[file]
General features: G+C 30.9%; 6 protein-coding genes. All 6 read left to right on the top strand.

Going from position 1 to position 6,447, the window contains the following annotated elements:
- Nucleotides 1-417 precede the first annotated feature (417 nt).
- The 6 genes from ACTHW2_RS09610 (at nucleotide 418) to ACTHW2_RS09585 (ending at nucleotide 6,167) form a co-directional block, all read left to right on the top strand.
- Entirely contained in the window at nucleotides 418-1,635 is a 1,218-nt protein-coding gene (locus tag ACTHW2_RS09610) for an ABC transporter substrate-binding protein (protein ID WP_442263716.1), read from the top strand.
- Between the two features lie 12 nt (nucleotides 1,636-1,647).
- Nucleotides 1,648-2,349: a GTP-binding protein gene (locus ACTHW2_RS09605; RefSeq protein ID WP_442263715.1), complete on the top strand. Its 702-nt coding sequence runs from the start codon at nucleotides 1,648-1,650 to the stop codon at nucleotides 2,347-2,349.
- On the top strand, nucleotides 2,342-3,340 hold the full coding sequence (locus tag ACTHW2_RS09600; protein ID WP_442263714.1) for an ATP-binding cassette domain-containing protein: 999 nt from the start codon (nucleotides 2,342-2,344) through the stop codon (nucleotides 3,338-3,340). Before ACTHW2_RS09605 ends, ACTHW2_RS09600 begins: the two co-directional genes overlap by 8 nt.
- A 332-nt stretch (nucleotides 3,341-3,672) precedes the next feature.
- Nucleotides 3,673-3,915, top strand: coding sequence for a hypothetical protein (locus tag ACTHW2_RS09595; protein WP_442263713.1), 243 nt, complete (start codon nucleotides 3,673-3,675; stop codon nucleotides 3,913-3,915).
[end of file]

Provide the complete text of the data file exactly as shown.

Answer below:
General features: G+C 30.9%; 6 protein-coding genes. All 6 read left to right on the top strand.

Going from position 1 to position 6,447, the window contains the following annotated elements:
- Nucleotides 1-417 precede the first annotated feature (417 nt).
- The 6 genes from ACTHW2_RS09610 (at nucleotide 418) to ACTHW2_RS09585 (ending at nucleotide 6,167) form a co-directional block, all read left to right on the top strand.
- Entirely contained in the window at nucleotides 418-1,635 is a 1,218-nt protein-coding gene (locus tag ACTHW2_RS09610) for an ABC transporter substrate-binding protein (protein ID WP_442263716.1), read from the top strand.
- Between the two features lie 12 nt (nucleotides 1,636-1,647).
- Nucleotides 1,648-2,349: a GTP-binding protein gene (locus ACTHW2_RS09605; RefSeq protein ID WP_442263715.1), complete on the top strand. Its 702-nt coding sequence runs from the start codon at nucleotides 1,648-1,650 to the stop codon at nucleotides 2,347-2,349.
- On the top strand, nucleotides 2,342-3,340 hold the full coding sequence (locus tag ACTHW2_RS09600; protein ID WP_442263714.1) for an ATP-binding cassette domain-containing protein: 999 nt from the start codon (nucleotides 2,342-2,344) through the stop codon (nucleotides 3,338-3,340). Before ACTHW2_RS09605 ends, ACTHW2_RS09600 begins: the two co-directional genes overlap by 8 nt.
- A 332-nt stretch (nucleotides 3,341-3,672) precedes the next feature.
- Nucleotides 3,673-3,915, top strand: coding sequence for a hypothetical protein (locus tag ACTHW2_RS09595; protein WP_442263713.1), 243 nt, complete (start codon nucleotides 3,673-3,675; stop codon nucleotides 3,913-3,915).